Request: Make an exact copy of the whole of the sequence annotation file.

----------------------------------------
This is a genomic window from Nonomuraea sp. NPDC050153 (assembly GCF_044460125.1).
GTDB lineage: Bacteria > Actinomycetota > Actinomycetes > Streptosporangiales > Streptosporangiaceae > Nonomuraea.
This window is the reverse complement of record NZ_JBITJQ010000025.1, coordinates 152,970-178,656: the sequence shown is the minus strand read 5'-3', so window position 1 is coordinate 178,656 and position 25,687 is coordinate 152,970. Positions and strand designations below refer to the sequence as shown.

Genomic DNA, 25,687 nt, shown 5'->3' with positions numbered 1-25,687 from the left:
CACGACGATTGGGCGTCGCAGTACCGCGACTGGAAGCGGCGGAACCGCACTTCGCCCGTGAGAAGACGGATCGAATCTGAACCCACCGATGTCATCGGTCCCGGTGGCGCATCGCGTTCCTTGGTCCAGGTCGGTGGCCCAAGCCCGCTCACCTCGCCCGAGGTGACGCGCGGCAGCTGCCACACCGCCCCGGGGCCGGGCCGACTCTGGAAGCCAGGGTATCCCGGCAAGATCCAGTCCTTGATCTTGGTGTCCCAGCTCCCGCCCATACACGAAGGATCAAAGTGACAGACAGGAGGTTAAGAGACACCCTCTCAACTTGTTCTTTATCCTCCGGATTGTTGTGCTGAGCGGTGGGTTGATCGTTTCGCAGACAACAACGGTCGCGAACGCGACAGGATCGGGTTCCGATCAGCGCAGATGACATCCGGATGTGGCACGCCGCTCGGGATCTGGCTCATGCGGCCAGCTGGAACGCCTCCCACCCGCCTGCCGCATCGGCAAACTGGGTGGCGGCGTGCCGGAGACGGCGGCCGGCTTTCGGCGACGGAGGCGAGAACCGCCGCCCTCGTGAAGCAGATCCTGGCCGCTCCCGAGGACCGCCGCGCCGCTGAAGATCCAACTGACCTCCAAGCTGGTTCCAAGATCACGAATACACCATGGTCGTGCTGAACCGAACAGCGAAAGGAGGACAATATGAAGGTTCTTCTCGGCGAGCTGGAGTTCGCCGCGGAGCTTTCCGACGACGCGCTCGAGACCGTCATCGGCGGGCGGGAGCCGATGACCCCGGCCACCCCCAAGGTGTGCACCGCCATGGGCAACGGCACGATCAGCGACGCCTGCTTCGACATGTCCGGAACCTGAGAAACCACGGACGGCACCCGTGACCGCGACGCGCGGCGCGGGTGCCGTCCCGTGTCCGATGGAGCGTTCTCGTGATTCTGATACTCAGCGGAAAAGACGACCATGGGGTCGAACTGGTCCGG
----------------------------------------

This is a genomic window from Nonomuraea sp. NPDC050153 (assembly GCF_044460125.1).
GTDB lineage: Bacteria > Actinomycetota > Actinomycetes > Streptosporangiales > Streptosporangiaceae > Nonomuraea.
This window is the reverse complement of record NZ_JBITJQ010000025.1, coordinates 152,970-178,656: the sequence shown is the minus strand read 5'-3', so window position 1 is coordinate 178,656 and position 25,687 is coordinate 152,970. Positions and strand designations below refer to the sequence as shown.

Genomic DNA, 25,687 nt, shown 5'->3' with positions numbered 1-25,687 from the left:
CACGACGATTGGGCGTCGCAGTACCGCGACTGGAAGCGGCGGAACCGCACTTCGCCCGTGAGAAGACGGATCGAATCTGAACCCACCGATGTCATCGGTCCCGGTGGCGCATCGCGTTCCTTGGTCCAGGTCGGTGGCCCAAGCCCGCTCACCTCGCCCGAGGTGACGCGCGGCAGCTGCCACACCGCCCCGGGGCCGGGCCGACTCTGGAAGCCAGGGTATCCCGGCAAGATCCAGTCCTTGATCTTGGTGTCCCAGCTCCCGCCCATACACGAAGGATCAAAGTGACAGACAGGAGGTTAAGAGACACCCTCTCAACTTGTTCTTTATCCTCCGGATTGTTGTGCTGAGCGGTGGGTTGATCGTTTCGCAGACAACAACGGTCGCGAACGCGACAGGATCGGGTTCCGATCAGCGCAGATGACATCCGGATGTGGCACGCCGCTCGGGATCTGGCTCATGCGGCCAGCTGGAACGCCTCCCACCCGCCTGCCGCATCGGCAAACTGGGTGGCGGCGTGCCGGAGACGGCGGCCGGCTTTCGGCGACGGAGGCGAGAACCGCCGCCCTCGTGAAGCAGATCCTGGCCGCTCCCGAGGACCGCCGCGCCGCTGAAGATCCAACTGACCTCCAAGCTGGTTCCAAGATCACGAATACACCATGGTCGTGCTGAACCGAACAGCGAAAGGAGGACAATATGAAGGTTCTTCTCGGCGAGCTGGAGTTCGCCGCGGAGCTTTCCGACGACGCGCTCGAGACCGTCATCGGCGGGCGGGAGCCGATGACCCCGGCCACCCCCAAGGTGTGCACCGCCATGGGCAACGGCACGATCAGCGACGCCTGCTTCGACATGTCCGGAACCTGAGAAACCACGGACGGCACCCGTGACCGCGACGCGCGGCGCGGGTGCCGTCCCGTGTCCGATGGAGCGTTCTCGTGATTCTGATACTCAGCGGAAAAGACGACCATGGGGTCGAACTGGTCCGG